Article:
Honestly? It’s a matter of experience and empathy. And listening to others. I spent 25 years as a physical therapist where I used to say my main job was listening to patients tell me their stories. And truly listening without preconceived opinions is a rare skill. The most important element of empathy is accepting the lived experience of the person you are interacting with. That’s what I did in clinical practice, it’s what I do in my life, and it’s how I work with my characters.
What’s important to me is that I craft characters that are individuals, and not cardboard representations of any particular background/gender/sexuality. And I hope that if I do get something wrong, readers will tell me so I can improve.
7. What are some of your favourite diverse books?
There are stories with diverse casts and stories by marginalized writers and stories that overlap. I don’t typically pay attention to what grouping a story falls in to when I start to read it, but I have noticed that I often gravitate toward books written by women writers. I have become a huge fan of the South African writer, Masha duToit and her magic realism/fantasy novels, (CROOKS AND STRAITS and WOLF LOGIC). I love The Vorkosigan Saga books by Lois McMaster Bujold, especially when the conservative mores of Barrayar meet the rest of the universe. The EXPANSE books by James S.A. Corey have a wonderfully diverse world and characters and is SciFi with that ensemble cast I’m such a sucker for. I just discovered Nnedi Okorafor’s BINTI and loved the characterization and world building, though wanted the story to stretch into a novel instead of being trapped by the constraints of the novella length.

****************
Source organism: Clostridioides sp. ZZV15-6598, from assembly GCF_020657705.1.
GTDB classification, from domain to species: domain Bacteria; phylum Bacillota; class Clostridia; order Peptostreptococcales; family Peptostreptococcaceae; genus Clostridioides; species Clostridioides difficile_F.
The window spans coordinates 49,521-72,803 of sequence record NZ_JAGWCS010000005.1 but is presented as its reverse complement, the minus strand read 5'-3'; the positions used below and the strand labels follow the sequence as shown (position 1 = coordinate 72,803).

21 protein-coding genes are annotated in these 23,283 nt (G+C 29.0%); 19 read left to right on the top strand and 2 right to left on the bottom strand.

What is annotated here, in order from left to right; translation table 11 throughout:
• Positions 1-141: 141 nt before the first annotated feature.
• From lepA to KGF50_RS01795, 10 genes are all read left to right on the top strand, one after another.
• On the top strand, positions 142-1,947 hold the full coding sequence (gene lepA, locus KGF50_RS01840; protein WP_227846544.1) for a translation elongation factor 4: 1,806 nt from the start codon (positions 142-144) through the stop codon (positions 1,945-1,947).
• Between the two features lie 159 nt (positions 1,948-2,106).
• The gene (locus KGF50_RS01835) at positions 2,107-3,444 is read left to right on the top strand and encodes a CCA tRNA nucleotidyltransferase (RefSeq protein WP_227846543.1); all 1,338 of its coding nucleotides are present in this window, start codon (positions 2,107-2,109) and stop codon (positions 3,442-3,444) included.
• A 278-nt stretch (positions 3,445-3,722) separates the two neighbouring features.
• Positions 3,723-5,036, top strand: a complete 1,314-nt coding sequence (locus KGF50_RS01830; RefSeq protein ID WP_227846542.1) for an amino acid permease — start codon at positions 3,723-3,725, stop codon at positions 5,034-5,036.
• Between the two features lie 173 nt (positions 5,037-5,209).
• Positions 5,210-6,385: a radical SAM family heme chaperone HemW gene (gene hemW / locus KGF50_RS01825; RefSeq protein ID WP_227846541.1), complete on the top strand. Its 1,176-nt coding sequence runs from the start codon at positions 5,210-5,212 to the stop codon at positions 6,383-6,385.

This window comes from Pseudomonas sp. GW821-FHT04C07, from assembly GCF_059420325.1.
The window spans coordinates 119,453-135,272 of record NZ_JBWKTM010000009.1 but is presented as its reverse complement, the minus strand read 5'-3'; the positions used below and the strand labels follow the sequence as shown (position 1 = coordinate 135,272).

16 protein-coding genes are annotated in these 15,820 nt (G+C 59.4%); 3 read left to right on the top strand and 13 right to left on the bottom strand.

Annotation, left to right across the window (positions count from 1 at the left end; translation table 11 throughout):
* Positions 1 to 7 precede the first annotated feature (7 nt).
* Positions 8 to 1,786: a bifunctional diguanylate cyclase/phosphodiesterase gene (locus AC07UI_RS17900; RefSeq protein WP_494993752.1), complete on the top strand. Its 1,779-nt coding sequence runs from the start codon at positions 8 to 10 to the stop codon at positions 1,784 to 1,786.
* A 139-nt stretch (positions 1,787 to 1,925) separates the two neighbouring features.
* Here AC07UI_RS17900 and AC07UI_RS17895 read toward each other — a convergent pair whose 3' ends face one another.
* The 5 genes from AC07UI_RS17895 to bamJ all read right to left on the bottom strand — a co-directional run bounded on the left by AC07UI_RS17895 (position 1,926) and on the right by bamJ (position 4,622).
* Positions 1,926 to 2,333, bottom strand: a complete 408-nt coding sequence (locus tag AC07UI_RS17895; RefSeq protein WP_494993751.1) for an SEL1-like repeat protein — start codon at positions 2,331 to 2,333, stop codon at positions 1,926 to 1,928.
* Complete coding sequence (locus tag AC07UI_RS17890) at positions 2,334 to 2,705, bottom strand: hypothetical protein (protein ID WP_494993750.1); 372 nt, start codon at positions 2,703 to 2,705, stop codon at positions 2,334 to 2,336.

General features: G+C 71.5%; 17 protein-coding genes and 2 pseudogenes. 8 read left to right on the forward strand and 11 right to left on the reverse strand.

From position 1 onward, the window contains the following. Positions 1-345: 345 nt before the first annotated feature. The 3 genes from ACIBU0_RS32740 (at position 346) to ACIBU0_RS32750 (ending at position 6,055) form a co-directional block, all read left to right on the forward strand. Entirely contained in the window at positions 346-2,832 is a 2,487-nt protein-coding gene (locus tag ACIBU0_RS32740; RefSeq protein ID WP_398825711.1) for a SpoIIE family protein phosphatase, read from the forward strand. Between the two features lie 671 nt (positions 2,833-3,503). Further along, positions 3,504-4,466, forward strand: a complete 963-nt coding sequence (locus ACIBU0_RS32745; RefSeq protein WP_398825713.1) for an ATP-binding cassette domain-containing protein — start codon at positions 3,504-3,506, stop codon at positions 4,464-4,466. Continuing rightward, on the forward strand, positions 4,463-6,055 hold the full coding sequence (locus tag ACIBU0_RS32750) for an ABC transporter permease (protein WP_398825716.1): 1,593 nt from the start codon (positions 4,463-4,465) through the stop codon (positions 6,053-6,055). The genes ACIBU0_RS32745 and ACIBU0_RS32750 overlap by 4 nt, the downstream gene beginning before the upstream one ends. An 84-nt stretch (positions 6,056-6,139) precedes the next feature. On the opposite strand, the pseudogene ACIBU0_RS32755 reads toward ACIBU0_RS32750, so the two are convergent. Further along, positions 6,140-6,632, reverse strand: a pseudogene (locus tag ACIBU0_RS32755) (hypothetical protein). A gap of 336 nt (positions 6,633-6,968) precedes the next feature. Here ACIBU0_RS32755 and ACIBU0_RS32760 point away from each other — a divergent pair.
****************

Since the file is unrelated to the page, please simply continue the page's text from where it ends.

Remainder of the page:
8. How would you like to see representation change in the next five years?
I would like to see the utter dismantling of white as default and see stories that reflect – as a matter of course – the richness of the culture around us. So, for example, stories with black characters that aren’t specifically about race (and don’t get shelved in the African American section of the book store, which is just another kind of marginalization), stories with gay characters that aren’t coming out narratives, or have tragic ends.
9. If you could give an aspiring writer only one piece of advice, what would it be?
Keep swimming. . . (a la, Dory from Finding Nemo)
10. What are you working on now that readers can look forward to?
I’m nearly to the halfway point on PARALLAX, book 4 of Halcyone Space. I have an alternate world fantasy out with beta readers for a final check before it goes to my editor and will be published before the end of the year, and am planning a collaborative cyber-punk thriller with the fabulous writer, Rick Wayne whose MINUS FACTION books are unlike any superhero stories you’ve ever read. So a busy writing year!
LJ Cohen is a Boston-area novelist, poet, blogger, ceramics artist, and relentless optimist. After almost twenty-five years as a physical therapist, she now uses her anatomical knowledge and myriad clinical skills to injure characters in her science fiction and fantasy novels. Her most recent book, Dreadnought and Shuttle, (book 3 of the SF/Space Opera series Halcyone Space) represents her sixth published novel. Derelict, the first novel in the series, was chosen as a Library Journal Self-e Select title and book of the year in 2016. LJ is active in IPNE (The Independent Publishers of New England), SFWA (The Science Fiction and Fantasy Writers of America), and Broad Universe and blogs about publishing, general geekery, and other ephemera at http://www.ljcbluemuse.